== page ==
Confusion over Congress’ schedule reigned for much of Monday, as leaders scrambled to figure out who would be attending the funeral of Pope John Paul II Friday morning.
By the end of the day, it was still unclear how many Members and Senators would be in attendance, but it was clear that the week’s schedule would be disrupted.
“It will definitely impact the schedule,” said Amy Call, spokeswoman for Senate Majority Leader Bill Frist (R-Tenn.). “We don’t have a concrete schedule yet, [or know] if we will have any votes or what, but we will definitely take the appropriate amount of time to pay respect to the pope.”
Call made it clear that a delegation of Senators would be going to the Vatican. But she added that the exact number of invitations extended, and the manner in which they would be distributed, had not yet been determined.
“We’re going to get a bipartisan group together and to accommodate as many Senators as possible,” she said. “I know everybody’s been talking numbers, but we just don’t have a number yet.”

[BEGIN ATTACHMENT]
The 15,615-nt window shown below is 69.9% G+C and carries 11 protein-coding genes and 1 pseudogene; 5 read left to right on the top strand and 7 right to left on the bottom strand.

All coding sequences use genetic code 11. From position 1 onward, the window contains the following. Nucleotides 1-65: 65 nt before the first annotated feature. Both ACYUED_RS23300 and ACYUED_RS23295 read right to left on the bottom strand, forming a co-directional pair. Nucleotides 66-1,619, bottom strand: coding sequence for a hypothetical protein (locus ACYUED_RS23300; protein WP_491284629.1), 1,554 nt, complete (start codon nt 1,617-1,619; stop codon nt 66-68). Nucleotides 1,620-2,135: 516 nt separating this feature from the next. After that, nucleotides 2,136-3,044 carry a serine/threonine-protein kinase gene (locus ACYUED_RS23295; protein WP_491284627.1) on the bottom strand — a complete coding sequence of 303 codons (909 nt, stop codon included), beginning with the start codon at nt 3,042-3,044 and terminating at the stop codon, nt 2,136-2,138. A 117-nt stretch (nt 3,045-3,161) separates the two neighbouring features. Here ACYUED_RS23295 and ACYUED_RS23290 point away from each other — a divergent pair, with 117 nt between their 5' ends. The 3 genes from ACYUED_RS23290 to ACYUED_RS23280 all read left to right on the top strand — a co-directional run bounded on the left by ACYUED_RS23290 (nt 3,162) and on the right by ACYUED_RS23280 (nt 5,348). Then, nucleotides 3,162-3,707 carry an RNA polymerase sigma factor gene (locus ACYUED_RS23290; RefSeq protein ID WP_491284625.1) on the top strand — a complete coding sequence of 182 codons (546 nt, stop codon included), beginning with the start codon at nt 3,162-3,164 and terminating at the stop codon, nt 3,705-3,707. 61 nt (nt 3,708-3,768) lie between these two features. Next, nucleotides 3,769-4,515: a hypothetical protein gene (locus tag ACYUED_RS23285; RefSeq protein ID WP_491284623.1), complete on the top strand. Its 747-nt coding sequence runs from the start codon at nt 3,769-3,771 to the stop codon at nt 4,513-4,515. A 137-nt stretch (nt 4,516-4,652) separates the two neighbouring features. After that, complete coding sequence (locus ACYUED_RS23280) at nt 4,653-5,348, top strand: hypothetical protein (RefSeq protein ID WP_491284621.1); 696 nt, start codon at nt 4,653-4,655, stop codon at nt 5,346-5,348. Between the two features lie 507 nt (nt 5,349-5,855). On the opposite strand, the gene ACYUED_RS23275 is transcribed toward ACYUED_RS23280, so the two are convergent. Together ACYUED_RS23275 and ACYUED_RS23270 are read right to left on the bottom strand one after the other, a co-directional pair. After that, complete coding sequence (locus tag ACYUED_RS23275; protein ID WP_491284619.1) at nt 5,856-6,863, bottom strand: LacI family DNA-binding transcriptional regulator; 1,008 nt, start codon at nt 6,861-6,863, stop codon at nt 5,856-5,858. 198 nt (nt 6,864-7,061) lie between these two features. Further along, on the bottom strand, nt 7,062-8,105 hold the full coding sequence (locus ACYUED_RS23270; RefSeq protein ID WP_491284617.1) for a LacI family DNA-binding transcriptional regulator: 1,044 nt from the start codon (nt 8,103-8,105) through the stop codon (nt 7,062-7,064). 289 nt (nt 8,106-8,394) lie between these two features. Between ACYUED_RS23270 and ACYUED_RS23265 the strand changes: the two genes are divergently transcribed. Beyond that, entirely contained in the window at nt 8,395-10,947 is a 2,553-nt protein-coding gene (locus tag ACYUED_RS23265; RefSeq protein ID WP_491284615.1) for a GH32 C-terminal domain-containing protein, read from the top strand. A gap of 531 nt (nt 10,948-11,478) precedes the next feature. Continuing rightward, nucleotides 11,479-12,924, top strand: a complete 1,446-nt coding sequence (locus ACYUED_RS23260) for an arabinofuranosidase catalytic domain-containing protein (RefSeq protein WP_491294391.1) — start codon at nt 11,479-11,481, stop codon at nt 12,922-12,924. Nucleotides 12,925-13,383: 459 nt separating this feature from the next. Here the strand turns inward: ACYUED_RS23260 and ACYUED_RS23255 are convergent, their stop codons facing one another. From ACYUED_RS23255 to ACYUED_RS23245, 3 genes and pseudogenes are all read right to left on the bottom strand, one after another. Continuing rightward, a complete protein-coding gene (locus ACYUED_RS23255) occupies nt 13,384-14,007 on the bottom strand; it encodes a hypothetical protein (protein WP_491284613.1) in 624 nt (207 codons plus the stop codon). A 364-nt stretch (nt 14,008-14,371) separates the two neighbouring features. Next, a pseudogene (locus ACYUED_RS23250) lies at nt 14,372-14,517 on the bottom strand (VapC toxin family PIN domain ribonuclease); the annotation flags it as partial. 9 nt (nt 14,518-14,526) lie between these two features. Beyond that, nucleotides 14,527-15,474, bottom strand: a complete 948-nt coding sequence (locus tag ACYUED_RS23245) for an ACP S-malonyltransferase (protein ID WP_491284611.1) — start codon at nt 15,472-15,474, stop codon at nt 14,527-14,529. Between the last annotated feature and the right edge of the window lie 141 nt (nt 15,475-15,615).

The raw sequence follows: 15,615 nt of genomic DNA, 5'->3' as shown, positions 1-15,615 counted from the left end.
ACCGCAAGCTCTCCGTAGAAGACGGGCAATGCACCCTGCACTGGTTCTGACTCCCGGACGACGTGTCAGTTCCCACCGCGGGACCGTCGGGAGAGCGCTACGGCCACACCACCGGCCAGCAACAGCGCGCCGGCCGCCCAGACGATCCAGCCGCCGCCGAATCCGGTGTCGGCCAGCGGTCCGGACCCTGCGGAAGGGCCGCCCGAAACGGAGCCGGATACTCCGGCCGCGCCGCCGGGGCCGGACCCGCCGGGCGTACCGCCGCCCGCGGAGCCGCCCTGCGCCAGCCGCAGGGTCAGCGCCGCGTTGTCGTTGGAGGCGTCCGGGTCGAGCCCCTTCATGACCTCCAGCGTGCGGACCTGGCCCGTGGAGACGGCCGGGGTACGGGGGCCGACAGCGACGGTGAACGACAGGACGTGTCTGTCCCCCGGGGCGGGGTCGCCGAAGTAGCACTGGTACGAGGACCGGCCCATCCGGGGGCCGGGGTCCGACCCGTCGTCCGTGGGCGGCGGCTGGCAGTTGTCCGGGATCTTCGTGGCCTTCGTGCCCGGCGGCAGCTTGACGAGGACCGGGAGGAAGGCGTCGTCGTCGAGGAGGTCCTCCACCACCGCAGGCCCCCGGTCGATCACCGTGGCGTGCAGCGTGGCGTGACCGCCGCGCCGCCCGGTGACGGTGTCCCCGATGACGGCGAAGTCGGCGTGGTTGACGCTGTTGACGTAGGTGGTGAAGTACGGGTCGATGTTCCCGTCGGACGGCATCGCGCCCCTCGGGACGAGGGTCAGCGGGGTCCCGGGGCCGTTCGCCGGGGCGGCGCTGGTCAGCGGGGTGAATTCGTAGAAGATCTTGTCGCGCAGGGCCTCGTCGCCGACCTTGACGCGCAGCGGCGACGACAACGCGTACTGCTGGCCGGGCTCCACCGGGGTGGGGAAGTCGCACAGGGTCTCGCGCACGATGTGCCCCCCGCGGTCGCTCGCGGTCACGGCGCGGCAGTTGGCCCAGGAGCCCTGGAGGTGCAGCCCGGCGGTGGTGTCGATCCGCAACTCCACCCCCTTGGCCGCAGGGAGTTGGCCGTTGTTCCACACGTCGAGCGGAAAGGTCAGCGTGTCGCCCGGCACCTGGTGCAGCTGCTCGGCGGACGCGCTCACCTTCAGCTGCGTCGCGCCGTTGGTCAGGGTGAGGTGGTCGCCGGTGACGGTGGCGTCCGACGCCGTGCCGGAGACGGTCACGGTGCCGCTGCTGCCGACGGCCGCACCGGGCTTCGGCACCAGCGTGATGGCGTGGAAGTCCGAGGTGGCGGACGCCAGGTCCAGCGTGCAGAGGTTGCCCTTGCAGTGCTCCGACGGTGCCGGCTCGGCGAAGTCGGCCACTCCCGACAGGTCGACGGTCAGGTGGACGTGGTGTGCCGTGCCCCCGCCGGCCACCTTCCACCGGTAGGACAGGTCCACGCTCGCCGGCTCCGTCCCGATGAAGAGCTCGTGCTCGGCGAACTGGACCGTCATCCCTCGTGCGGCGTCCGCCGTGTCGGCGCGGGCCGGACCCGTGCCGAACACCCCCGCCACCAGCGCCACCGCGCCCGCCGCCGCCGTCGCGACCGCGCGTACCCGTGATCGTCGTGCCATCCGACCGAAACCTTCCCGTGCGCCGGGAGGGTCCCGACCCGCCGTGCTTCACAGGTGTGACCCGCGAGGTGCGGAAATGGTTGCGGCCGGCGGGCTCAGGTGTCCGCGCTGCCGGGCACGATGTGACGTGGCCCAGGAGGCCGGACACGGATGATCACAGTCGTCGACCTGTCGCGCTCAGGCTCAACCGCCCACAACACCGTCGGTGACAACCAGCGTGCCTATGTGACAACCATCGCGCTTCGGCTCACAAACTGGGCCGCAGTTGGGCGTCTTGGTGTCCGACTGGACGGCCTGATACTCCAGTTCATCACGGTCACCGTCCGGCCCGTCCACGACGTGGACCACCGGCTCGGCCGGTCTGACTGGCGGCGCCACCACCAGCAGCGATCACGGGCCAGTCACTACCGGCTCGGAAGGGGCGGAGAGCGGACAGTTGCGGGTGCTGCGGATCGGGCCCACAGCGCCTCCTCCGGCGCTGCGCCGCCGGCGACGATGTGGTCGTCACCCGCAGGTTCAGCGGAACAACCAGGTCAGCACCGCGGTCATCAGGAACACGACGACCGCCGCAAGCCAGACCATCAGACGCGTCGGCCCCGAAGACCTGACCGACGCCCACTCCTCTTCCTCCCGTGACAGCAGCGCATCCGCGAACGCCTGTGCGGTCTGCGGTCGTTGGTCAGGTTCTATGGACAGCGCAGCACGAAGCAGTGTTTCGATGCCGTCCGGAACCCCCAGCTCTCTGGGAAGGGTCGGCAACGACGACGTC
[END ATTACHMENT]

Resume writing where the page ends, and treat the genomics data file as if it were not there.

One Senate staffer speculated that invitations would be given out based on seniority and leadership positions, but added that “there seems to be quite a bit of confusion.”
Some Senators, however, seemed more assured of their status on the Congressional delegation. One aide to Sen. Rick Santorum (R-Penn.) said that his boss would be attending. “The scheduler and the Senator said that he would be in attendance,” the aide said.
On the House side, the situation is in even greater flux. No official invitation of any sort has been extended to Members of the House said one aide.
“We’re waiting for an invitation,” the aide said. “We don’t know if it’s supposed to come from the State Department, the White House, the Vatican embassy or what.”
He added that Members of Congress are “trying to follow the appropriate protocol … This is a Vatican-controlled event, and it would be awfully inappropriate for Congress just to invite ourself.”
The confusion over which Members would be invited has also led to some fluidity in the House and Senate schedules, with staffers saying that they will have to “play it by ear.”